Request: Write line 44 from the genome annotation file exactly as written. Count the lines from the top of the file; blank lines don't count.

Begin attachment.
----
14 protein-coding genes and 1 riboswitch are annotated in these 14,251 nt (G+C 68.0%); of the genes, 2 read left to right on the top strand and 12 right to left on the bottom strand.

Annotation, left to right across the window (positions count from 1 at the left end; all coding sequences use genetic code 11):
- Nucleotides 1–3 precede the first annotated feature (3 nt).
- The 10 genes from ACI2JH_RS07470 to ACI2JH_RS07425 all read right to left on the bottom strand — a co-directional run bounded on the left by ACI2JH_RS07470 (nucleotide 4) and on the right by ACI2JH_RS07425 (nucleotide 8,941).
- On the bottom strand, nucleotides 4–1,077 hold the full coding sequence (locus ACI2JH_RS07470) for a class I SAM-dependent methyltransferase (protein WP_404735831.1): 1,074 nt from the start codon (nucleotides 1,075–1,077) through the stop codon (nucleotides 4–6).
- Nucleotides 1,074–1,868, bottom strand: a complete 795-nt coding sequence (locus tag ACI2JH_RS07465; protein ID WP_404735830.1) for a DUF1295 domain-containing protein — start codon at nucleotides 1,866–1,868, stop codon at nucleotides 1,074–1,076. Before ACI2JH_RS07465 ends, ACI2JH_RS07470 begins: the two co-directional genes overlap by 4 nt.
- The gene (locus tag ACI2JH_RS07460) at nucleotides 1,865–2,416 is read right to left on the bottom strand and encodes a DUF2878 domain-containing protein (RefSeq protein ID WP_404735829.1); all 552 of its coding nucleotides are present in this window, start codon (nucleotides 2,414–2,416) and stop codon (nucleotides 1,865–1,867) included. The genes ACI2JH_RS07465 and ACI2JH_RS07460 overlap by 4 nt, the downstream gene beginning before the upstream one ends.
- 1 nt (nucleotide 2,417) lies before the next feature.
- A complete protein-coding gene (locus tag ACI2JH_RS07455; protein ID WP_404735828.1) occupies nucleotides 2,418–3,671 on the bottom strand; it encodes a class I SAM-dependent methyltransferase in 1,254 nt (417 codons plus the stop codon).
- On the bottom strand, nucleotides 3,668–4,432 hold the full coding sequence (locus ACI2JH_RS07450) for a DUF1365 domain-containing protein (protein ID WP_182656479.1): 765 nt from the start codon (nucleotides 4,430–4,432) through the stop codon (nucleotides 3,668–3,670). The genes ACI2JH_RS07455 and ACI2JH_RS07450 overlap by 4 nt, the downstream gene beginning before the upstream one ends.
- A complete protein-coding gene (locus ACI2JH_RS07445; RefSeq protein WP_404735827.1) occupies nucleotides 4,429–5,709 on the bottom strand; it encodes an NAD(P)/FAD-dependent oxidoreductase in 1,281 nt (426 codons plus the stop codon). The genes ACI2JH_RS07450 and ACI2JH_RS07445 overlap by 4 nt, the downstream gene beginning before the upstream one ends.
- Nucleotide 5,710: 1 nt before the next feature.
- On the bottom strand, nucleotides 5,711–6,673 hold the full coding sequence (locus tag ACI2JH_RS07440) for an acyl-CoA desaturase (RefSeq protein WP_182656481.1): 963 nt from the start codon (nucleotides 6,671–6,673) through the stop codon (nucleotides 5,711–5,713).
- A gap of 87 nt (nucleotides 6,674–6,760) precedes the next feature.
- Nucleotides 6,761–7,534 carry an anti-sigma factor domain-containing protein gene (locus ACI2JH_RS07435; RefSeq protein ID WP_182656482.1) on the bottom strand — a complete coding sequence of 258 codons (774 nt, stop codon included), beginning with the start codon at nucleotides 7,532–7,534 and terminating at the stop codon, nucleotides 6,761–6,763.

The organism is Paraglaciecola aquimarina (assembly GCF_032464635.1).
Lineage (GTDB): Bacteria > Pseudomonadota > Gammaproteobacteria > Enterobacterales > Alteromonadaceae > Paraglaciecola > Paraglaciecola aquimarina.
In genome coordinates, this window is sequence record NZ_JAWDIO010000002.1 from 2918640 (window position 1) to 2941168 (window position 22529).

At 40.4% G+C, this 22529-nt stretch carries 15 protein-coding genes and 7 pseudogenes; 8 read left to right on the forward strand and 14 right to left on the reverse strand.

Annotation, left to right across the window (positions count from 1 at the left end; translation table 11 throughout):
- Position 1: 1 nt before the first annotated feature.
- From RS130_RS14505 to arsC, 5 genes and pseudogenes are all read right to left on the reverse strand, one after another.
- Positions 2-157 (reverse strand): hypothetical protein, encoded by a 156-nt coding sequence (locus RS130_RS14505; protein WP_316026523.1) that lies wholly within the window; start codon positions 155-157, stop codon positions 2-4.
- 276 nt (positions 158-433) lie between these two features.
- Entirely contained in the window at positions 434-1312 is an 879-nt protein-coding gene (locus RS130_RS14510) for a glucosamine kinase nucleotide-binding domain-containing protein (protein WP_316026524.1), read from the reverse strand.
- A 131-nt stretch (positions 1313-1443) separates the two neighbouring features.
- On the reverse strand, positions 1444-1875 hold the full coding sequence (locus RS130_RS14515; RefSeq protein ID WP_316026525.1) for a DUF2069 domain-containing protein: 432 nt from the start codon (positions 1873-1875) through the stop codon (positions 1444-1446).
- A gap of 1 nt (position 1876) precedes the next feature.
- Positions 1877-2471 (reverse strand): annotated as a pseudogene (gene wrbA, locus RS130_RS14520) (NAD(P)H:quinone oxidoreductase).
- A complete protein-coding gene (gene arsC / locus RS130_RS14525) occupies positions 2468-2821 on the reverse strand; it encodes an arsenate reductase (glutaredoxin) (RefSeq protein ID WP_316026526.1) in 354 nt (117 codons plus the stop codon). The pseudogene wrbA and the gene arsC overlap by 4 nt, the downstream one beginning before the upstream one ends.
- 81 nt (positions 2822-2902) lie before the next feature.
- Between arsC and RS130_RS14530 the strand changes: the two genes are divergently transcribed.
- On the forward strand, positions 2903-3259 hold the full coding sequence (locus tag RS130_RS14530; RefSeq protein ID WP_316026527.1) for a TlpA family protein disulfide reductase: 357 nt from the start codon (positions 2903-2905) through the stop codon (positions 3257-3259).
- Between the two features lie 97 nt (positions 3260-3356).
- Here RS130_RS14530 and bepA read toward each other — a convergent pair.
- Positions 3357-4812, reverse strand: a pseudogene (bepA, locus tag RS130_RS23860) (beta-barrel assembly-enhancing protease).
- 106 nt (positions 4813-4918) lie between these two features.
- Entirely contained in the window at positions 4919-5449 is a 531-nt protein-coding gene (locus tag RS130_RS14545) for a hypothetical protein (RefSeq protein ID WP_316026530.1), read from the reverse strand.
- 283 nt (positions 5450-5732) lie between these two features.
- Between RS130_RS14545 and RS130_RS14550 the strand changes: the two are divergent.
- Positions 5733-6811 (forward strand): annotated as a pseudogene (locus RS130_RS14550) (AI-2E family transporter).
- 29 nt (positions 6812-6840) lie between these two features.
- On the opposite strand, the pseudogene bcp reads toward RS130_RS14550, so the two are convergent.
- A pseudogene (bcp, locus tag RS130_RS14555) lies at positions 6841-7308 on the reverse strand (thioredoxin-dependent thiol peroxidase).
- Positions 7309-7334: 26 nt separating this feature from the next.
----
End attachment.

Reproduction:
- A pseudogene (bcp, locus tag RS130_RS14555) lies at positions 6841-7308 on the reverse strand (thioredoxin-dependent thiol peroxidase).